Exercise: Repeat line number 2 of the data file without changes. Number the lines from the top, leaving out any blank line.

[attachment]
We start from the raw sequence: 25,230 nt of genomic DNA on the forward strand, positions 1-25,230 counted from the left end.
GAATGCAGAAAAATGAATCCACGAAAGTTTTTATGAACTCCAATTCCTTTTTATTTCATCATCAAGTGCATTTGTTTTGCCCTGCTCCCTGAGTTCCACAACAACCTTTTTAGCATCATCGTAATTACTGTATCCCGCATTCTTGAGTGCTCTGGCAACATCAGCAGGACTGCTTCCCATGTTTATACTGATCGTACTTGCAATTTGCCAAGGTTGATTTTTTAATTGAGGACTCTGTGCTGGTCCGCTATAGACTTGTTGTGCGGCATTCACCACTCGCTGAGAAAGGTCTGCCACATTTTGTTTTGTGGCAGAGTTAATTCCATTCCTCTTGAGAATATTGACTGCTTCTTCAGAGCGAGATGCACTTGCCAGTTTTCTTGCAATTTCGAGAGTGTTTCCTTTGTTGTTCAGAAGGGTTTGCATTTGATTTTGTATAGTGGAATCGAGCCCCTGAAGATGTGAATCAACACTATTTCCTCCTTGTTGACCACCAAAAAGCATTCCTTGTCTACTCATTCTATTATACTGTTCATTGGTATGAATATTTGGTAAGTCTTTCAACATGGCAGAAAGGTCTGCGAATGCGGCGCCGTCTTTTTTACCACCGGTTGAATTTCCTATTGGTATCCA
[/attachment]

GAATGCAGAAAAATGAATCCACGAAAGTTTTTATGAACTCCAATTCCTTTTTATTTCATCATCAAGTGCATTTGTTTTGCCCTGCTCCCTGAGTTCCACAACAACCTTTTTAGCATCATCGTAATTACTGTATCCCGCATTCTTGAGTGCTCTGGCAACATCAGCAGGACTGCTTCCCATGTTTATACTGATCGTACTTGCAATTTGCCAAGGTTGATTTTTTAATTGAGGACTCTGTGCTGGTCCGCTATAGACTTGTTGTGCGGCATTCACCACTCGCTGAGAAAGGTCTGCCACATTTTGTTTTGTGGCAGAGTTAATTCCATTCCTCTTGAGAATATTGACTGCTTCTTCAGAGCGAGATGCACTTGCCAGTTTTCTTGCAATTTCGAGAGTGTTTCCTTTGTTGTTCAGAAGGGTTTGCATTTGATTTTGTATAGTGGAATCGAGCCCCTGAAGATGTGAATCAACACTATTTCCTCCTTGTTGACCACCAAAAAGCATTCCTTGTCTACTCATTCTATTATACTGTTCATTGGTATGAATATTTGGTAAGTCTTTCAACATGGCAGAAAGGTCTGCGAATGCGGCGCCGTCTTTTTTACCACCGGTTGAATTTCCTATTGGTATCCA